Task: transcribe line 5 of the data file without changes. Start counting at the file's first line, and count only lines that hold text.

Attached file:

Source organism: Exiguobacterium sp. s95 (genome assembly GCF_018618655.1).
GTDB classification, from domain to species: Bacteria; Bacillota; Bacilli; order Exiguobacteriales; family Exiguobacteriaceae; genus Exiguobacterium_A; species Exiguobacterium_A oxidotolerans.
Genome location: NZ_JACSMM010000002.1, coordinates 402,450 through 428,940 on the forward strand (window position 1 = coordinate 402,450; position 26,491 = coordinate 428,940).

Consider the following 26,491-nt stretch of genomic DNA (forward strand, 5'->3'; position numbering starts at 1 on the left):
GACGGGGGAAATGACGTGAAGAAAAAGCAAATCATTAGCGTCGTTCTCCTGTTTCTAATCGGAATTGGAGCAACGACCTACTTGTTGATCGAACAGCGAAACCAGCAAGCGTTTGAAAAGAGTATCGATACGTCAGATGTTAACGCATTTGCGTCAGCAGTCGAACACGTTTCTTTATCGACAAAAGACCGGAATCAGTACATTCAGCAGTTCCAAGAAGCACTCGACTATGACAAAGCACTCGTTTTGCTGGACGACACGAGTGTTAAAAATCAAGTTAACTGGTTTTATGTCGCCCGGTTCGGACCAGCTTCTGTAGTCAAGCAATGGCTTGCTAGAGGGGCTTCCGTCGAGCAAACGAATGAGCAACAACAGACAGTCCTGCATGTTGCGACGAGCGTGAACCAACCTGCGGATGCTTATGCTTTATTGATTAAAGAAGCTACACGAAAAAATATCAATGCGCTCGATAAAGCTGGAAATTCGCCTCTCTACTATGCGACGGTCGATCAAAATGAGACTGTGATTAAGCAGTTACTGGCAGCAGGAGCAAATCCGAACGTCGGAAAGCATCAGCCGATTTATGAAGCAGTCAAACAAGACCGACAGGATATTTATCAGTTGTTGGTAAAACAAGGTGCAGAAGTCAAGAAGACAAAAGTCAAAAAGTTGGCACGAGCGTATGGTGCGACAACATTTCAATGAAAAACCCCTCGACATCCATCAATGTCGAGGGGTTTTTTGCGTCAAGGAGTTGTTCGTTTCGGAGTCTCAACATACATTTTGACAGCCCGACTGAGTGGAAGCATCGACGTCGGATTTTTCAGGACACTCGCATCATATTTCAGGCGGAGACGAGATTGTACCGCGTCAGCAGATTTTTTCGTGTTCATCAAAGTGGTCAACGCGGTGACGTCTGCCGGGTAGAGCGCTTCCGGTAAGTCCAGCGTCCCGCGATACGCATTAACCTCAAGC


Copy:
GACGGGGGAAATGACGTGAAGAAAAAGCAAATCATTAGCGTCGTTCTCCTGTTTCTAATCGGAATTGGAGCAACGACCTACTTGTTGATCGAACAGCGAAACCAGCAAGCGTTTGAAAAGAGTATCGATACGTCAGATGTTAACGCATTTGCGTCAGCAGTCGAACACGTTTCTTTATCGACAAAAGACCGGAATCAGTACATTCAGCAGTTCCAAGAAGCACTCGACTATGACAAAGCACTCGTTTTGCTGGACGACACGAGTGTTAAAAATCAAGTTAACTGGTTTTATGTCGCCCGGTTCGGACCAGCTTCTGTAGTCAAGCAATGGCTTGCTAGAGGGGCTTCCGTCGAGCAAACGAATGAGCAACAACAGACAGTCCTGCATGTTGCGACGAGCGTGAACCAACCTGCGGATGCTTATGCTTTATTGATTAAAGAAGCTACACGAAAAAATATCAATGCGCTCGATAAAGCTGGAAATTCGCCTCTCTACTATGCGACGGTCGATCAAAATGAGACTGTGATTAAGCAGTTACTGGCAGCAGGAGCAAATCCGAACGTCGGAAAGCATCAGCCGATTTATGAAGCAGTCAAACAAGACCGACAGGATATTTATCAGTTGTTGGTAAAACAAGGTGCAGAAGTCAAGAAGACAAAAGTCAAAAAGTTGGCACGAGCGTATGGTGCGACAACATTTCAATGAAAAACCCCTCGACATCCATCAATGTCGAGGGGTTTTTTGCGTCAAGGAGTTGTTCGTTTCGGAGTCTCAACATACATTTTGACAGCCCGACTGAGTGGAAGCATCGACGTCGGATTTTTCAGGACACTCGCATCATATTTCAGGCGGAGACGAGATTGTACCGCGTCAGCAGATTTTTTCGTGTTCATCAAAGTGGTCAACGCGGTGACGTCTGCCGGGTAGAGCGCTTCCGGTAAGTCCAGCGTCCCGCGATACGCATTAACCTCAAGC